Guidelines for Adventures (Modules and Addons)

As discussed in Marketplace Item Types and Categories article, Adventures are categorized on the Marketplace as Modules and Game Addons.

  • Modules are self-contained and are used to create new Games. They are constructed with everything needed to play the content without anything else required.
  • Addons are supplemental elements that can be added to any existing Roll20 campaign. 

This article will walk you through best practices for creating Adventures, which are categorized on the Marketplace as: 

  • One-Shots: Can be completed in one 4-hour session
  • Short Campaigns: Intended for two to eight 4-hour sessions
  • Long Campaigns: Intended for nine or more 4-hour sessions


(credit to Creators: Dragonshorn StudiosLinouMajorZeroPossum Punks)

Adventure Contents

Adventures have the ability to showcase nearly all features of the VTT, including:

The following are VTT elements that don’t copy over to the Marketplace Item:

  • Jukebox audio tracks from your personal Sound Library
  • Chat Log content
  • API Scripting
  • Custom Character Sheet scripting
  • Anything set on the My Settings tab of the Sidebar

Licensing & Copyright

Many game systems have Open Game Licenses that grant permission to creators to modify, copy, and redistribute some of the content designed for the games, notably game mechanics. In some cases, you will be required to request a license or other specific permission to use game-related content in a module you sell for profit. Research and awareness of what is covered in any game’s OGL, or additional legal requirements, is the responsibility of the Creator.

Be sure to review Roll20's policies around Commercially Licensed Assets and IP Rights.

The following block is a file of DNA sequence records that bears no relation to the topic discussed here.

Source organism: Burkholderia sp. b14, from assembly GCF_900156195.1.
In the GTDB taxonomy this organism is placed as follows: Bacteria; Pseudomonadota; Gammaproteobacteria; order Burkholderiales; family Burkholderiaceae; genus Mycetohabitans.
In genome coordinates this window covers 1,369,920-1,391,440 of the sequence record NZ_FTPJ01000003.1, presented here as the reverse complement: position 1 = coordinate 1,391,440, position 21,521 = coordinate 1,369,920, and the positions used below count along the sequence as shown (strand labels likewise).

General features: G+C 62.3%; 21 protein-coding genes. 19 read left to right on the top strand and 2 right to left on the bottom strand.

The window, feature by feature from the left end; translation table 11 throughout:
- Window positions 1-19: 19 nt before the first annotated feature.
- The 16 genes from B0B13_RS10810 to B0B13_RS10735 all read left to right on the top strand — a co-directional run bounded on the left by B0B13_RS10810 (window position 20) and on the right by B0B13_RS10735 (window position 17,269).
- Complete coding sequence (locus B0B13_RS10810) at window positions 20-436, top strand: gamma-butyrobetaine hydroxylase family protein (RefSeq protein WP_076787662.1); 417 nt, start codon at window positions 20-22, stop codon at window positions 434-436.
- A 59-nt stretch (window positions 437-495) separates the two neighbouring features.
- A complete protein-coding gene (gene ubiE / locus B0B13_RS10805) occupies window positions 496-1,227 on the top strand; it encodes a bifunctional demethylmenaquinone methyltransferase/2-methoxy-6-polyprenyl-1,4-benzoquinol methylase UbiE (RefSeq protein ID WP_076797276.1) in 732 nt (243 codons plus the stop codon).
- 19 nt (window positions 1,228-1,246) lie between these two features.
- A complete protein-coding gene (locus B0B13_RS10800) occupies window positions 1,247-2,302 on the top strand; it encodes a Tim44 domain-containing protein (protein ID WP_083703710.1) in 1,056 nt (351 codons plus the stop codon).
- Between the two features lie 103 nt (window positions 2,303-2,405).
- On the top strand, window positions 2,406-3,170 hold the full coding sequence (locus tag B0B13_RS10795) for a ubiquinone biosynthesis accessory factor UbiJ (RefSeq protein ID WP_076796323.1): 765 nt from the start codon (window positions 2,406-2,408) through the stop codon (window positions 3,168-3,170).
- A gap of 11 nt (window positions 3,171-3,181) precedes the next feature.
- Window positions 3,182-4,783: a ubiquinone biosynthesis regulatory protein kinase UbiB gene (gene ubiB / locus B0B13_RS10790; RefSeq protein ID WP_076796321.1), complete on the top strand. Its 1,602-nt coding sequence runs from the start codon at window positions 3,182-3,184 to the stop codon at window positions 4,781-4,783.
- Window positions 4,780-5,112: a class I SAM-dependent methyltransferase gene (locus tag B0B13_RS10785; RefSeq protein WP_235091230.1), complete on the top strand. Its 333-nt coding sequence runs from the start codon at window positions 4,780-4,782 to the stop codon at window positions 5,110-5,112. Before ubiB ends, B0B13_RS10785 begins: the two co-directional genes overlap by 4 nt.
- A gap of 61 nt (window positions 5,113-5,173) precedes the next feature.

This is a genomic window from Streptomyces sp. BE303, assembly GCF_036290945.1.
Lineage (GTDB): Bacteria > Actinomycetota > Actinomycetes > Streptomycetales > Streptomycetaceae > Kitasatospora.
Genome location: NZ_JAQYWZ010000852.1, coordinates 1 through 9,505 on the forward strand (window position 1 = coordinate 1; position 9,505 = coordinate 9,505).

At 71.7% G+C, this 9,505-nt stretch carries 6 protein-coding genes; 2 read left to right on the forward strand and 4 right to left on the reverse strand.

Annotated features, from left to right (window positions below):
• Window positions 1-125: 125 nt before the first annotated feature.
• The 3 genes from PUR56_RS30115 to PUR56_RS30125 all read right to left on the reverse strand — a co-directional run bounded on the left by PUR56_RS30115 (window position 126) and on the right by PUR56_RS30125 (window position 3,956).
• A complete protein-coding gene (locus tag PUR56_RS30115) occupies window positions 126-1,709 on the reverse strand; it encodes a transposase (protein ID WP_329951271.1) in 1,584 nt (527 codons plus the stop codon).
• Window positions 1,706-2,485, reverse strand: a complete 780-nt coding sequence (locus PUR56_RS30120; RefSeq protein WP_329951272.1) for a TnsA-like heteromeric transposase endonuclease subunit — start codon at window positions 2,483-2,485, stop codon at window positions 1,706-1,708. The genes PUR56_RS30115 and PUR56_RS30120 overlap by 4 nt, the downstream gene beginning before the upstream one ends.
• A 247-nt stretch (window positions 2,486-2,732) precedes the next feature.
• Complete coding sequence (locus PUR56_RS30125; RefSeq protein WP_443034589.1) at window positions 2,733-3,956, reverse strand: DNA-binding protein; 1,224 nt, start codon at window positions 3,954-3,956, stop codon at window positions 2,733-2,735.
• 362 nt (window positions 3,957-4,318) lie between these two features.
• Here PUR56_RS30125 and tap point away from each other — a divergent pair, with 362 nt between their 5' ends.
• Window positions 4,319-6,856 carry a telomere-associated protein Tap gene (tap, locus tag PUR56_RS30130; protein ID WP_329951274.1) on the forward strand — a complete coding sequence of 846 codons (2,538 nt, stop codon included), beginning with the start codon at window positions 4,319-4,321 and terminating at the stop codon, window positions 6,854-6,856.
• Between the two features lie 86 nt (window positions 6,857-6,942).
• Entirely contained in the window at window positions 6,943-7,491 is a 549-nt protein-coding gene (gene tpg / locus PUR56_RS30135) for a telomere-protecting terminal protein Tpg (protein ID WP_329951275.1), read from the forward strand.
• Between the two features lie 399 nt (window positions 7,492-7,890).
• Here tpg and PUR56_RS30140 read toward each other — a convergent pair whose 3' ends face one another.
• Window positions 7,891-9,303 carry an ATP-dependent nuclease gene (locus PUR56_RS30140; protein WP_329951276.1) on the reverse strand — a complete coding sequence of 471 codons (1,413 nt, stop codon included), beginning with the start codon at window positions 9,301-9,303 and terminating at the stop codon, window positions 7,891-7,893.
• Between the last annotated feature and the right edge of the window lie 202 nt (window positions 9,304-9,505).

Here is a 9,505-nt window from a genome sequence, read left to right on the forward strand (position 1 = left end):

Building Modules and Addons

If you’re new to Roll20, the best way to learn about available features is through our tutorial.

When you are ready to create a Module or Addon, simply create a new Game in Roll20 and assemble the Adventure as if you were preparing it as a GM.


When you’re ready to submit the Adventure to the Marketplace, the Game you have created will be referenced as the Base Campaign in your Item Properties (See Step 7 of the tutorial below). Once your item is approved by Roll20, the final contents of your Base Campaign will become your Marketplace Item; a master copy of the game is made and kept on our servers and will be used to generate any Addon or Module for Marketplace Purchasers moving forward.

IMPORTANT: Updates made to your Base Campaign will not be reflected in your Marketplace Item. Any changes to your product itself (Pages/Maps, Handouts, etc.) will necessitate a patch. Patching Addons can be a difficult process. It is critical that all Addons are double-checked once Approved prior to Activation to ensure they are ready to publish. Patch requests may take a week or longer to complete and may require re-building your product in full. For more information, visit How to Request an Update to Existing Marketplace Items.